Richmond woman becomes great-great grandmother


In her thus far storied life, Katherine Baylor-Young has been a dancer, registered nurse, activist, poet, ordained minister, professional clown and department store window trimmer, to name a few.

More recently as a resident of the San Pablo Healthcare Center, an assisted-living provider, the 83-year-old has become somewhat of an established artist with a rotating gallery featured in the center’s hallway.

While Baylor-Young has seemingly done it all, she recently reached a milestone that has made her most proud: She became a great-great grandmother.

Baylor-Young has eight living children — five boys, three girls. The latest birth in the family makes five living generations. Last month, she beamed as she showed us family photos.

“I’m the mother of 14 children; I lost six during childbirth,” Baylor-Young said.

The family remains tightly knit, although Baylor-Young laments that she is often the last to know when a member of the family is ill or injured.

“My mom is a worrier; we like to protect her,” daughter Sheila Marrow quipped, adding, “We all rally together.”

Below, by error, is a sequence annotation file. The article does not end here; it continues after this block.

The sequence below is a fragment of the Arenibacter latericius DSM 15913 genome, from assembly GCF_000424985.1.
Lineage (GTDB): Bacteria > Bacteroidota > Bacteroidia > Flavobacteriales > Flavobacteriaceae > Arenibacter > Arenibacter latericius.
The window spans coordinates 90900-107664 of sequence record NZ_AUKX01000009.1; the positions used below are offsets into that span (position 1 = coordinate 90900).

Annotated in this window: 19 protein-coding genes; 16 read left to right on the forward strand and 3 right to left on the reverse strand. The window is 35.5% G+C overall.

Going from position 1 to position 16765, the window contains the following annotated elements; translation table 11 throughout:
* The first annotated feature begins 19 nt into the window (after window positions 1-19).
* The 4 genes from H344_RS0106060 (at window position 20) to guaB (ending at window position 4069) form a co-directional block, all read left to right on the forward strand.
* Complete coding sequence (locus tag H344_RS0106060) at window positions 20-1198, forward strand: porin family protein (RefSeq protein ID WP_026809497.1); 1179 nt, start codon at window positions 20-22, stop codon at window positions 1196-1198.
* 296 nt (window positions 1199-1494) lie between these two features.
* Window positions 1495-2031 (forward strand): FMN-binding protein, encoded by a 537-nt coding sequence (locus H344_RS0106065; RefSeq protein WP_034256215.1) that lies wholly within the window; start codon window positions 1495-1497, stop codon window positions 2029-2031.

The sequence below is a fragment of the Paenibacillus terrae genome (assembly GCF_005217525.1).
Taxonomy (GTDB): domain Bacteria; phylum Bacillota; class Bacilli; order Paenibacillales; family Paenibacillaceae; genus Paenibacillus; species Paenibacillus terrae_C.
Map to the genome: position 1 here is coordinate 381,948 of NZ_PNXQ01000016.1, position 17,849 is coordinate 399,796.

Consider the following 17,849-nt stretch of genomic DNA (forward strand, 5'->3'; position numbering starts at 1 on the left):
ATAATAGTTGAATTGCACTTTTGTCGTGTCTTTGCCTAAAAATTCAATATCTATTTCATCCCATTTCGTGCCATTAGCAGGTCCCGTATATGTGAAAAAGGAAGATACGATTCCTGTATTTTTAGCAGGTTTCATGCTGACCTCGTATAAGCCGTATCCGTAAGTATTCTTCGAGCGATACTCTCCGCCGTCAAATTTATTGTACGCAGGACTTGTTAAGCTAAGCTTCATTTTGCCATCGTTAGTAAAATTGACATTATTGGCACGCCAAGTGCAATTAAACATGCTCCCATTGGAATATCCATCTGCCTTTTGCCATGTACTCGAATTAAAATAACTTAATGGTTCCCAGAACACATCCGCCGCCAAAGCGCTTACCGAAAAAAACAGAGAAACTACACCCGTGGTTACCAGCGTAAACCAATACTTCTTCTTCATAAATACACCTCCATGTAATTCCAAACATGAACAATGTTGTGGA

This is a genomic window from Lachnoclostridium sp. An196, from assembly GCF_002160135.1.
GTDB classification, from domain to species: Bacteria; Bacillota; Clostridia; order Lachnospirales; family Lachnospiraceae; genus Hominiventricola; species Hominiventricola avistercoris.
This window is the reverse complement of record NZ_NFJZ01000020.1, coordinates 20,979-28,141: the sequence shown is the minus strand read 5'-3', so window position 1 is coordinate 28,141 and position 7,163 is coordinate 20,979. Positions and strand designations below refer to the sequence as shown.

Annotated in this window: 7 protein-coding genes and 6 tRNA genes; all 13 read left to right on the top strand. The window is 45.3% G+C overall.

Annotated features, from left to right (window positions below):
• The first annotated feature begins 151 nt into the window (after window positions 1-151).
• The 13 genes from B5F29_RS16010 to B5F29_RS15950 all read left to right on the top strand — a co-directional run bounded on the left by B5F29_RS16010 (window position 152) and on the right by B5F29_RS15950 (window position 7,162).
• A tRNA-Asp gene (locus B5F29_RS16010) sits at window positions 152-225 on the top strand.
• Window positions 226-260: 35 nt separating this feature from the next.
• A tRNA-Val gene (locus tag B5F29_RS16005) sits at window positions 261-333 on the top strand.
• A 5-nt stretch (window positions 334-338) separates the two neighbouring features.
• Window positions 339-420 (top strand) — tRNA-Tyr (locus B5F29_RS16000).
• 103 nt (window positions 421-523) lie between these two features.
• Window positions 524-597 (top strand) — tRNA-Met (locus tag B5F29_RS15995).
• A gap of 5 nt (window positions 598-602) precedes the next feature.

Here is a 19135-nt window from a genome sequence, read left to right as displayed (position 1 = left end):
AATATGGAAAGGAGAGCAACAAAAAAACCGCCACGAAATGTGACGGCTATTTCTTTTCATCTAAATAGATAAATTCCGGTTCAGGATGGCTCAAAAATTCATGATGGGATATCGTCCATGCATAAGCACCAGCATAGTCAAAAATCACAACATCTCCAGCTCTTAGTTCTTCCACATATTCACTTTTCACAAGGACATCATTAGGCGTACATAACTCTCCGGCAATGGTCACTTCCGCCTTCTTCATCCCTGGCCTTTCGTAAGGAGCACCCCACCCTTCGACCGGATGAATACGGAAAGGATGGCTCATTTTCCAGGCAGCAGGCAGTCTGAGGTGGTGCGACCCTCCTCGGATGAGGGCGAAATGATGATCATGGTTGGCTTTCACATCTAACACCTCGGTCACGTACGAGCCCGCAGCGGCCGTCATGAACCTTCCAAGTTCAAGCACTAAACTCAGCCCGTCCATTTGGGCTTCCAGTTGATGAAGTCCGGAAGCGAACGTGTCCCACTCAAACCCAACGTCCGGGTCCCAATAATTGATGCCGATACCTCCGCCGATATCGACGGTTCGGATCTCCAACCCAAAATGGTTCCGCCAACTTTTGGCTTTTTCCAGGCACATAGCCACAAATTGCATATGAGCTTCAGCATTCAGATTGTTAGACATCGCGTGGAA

While growing up, Marrow said her family rarely remained in the same home for more than two years. Even so, Baylor-Young, who was born and raised in Spokane, Wash., never moved her family far once they settled in the Richmond area.

The family lived on 8th Street, Cherry Street, S. 17th Street, S.22nd Street and S. 8th Street, among other locations, Marrow said.

Marrow fondly remembers growing up with family parties at her home. She says her family is filled with artists. Baylor-Young was a dancer for 20 years, wrote poetry and painted.

Baylor-Young did at one point make an attempt to leave Richmond. Her husband at the time convinced her to move to Tucson, Ariz., but failed to tell her that he was really trying to avoid the Internal Revenue Service. When she found out he was trying to dodge his taxes, she came right back to Richmond.

“I lived out in Tucson, Ariz for 90 days,” she said. “Hot as hell.”

And that was a very good thing, because Richmond is where Baylor-Young has built her lasting legacy, not just in the youngest faces of her five generations but also the artwork that continues to brighten the halls at San Pablo Healthcare Center.

“I have been very lucky,” she said.